So, you’ve got some plans in the works for a cross-country car trip. Perhaps you love the thought of an adventurous road trip; perhaps the idea of long hours spent in the car sounds absolutely dreadful.
If road trips aren’t your forte, then you and your cat probably have something in common. The fact of the matter is that many cats don’t travel well. If you’re taking a temporary trip and have a friend or neighbor who can check on your kitty every so often while you’re gone, the best option may be to leave your cat at home in her comfortable, familiar environment.
But what if your travel isn’t temporary? If you’re moving to another area of the country, leaving your cat at home isn’t exactly an option. (Depending on the bond between you and your kitty, maybe temporarily leaving your cat behind doesn’t feel like an option, either!)
Car travel with cats requires careful planning and consideration, and early preparation is key. Read on for some essential tips to make traveling with your cat as comfortable and stress-free as possible.
Tip #1: Visit the Vet
Before you set off on your adventure, make a visit to the vet for a check-up and to ensure that your kitty is up-to-date on all of her vaccinations.
Tell your vet about your travel plans, making sure your cat is in proper mental and physical shape for the trip. Your vet will also be able to recommend any medications or supplements that could help with car sickness or anxiety.
Tip #2: Choose the Right Carrier
You want your cat to be as safe and comfortable as possible during your travels, and a cat travel carrier is crucial for the safety of everyone involved.
For starters, no one wants a curious kitty climbing across the dashboard or hiding by the driver’s feet while the car is moving. Keeping your cat restrained minimizes distractions, keeping the driver and passengers safe.
If you’re planning to spend several hours in the car at a time, you may want to consider a larger crate—perhaps even a dog-sized crate. That way, your cat will have plenty of space to stretch, move around, and even use a litter box.
For added security, we recommend choosing a cat travel carrier that can hook into a seatbelt.
Tip #3: Practice Positive Associations
Cats are opinionated creatures. If your cat hates the car or her travel carrier, she’ll be sure to let you know! For a successful road trip with your cat, your best bet is to help her get warmed up to the idea well before the travel day.
Spend some time helping your cat get acquainted with her travel carrier or crate. It’s critical that you use the same crate that you’re planning to use in the car. Set the crate in a favorite spot in the house, making sure it’s easy for her to enter and exit at will. Fill the crate with comfy blankets, favorite toys, catnip, and treats—anything that will help your kitty understand that it’s a safe, comfortable space.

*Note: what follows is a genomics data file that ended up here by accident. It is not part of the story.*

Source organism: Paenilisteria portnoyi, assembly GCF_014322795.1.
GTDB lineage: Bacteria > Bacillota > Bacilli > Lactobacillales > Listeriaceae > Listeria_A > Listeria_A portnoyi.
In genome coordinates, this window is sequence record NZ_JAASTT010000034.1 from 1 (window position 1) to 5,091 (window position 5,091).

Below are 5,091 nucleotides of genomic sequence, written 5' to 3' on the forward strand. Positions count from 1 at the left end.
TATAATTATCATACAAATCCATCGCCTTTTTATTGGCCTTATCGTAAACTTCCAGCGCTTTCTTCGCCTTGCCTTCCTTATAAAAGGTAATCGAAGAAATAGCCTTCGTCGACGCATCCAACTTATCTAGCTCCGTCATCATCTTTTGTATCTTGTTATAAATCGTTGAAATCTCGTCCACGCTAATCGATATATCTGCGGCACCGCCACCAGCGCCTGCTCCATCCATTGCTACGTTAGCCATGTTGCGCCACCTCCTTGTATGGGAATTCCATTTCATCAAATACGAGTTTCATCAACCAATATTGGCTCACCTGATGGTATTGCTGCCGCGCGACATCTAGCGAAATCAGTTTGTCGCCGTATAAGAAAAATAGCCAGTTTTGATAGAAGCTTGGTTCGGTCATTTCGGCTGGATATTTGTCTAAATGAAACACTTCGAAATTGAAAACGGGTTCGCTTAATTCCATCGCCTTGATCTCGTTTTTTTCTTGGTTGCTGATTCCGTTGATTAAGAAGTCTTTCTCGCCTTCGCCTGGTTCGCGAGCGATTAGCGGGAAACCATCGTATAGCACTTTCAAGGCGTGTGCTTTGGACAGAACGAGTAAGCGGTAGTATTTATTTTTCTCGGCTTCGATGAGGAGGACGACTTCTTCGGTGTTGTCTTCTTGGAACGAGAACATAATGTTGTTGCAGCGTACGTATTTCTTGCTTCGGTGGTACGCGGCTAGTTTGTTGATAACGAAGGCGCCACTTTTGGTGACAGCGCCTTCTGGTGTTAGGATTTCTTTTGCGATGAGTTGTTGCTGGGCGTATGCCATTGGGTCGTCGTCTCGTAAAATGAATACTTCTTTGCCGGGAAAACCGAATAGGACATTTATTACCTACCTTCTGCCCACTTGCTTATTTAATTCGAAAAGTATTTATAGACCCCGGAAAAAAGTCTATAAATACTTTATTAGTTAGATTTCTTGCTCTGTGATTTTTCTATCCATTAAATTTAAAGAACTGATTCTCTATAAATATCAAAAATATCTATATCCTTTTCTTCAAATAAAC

Once she’s feeling safe and comfy in her crate or travel carrier, take it for some practice runs. Start by closing the crate and carrying it around the house with your cat inside. Once she’s comfortable with that idea (this could take several days), bring the crate to the car and go for a short drive so she gets used to the feeling of moving.
If your cat is able to start getting used to the idea of being in the crate, it’ll be much less of a shock if she suddenly has to spend 10 hours in the car with no transitional period.
Tip #4: Prepare a Travel Pack
You’ll want to make sure your cat has easy access to all of her essentials during the trip. After all, no one wants to spend time digging through boxes and suitcases looking for a particular item at a rest stop!
Your cat’s packing list should include:
- Portable food and water bowls
- Familiar food (don’t switch anything up during a transitional period, or you’ll risk tummy troubles)
- Portable litter tray and scoop, with familiar litter (some cats are ultra-picky)
- Toys, treats, and catnip
- Vaccination certificates and any other medical documents
- An identification collar with your up-to-date contact information
A harness with a secured leash (you don’t want your cat dashing out the door the second you stop at a gas station)
If your cat is taking any dietary supplements, pack those as well. We recommend PetHonesty’s Wellness Cat Pack. Made up of Lysine-Immune Health+ Powder and Digestive Probiotics+ Powder, this tasty meal topper promotes healthy digestive and immune systems.
Tip #5: Minimize Meals
Food may be your cat’s happy place, but unfortunately, food and car rides are typically not a good combo when it comes to cats.
In order to reduce the risk of a carsick kitty, it’s best for her to travel on an empty stomach. Take away your cat’s food the night before your trip (or skip breakfast the day of, depending on your timeline). Depending on the length of your trip and your cat’s stress levels, you can try feeding her a small amount at a rest stop. Otherwise, wait until you reach your destination for the evening.
Don’t skip out on water, though—hydration is crucial. Encourage your cat to drink water during rests stops (and use the litter box, if she’s not doing so while you’re driving).
Remember that cats are creatures of habit, and traveling or even moving can be incredibly disorienting. Bring plenty of familiar, comforting items for your kitty, and be patient as she acclimates to her new environment. Your cat can pick up on your emotions, so try to remain as calm as possible throughout the duration of your trip. The more calm and confident you are, the more secure your cat will feel.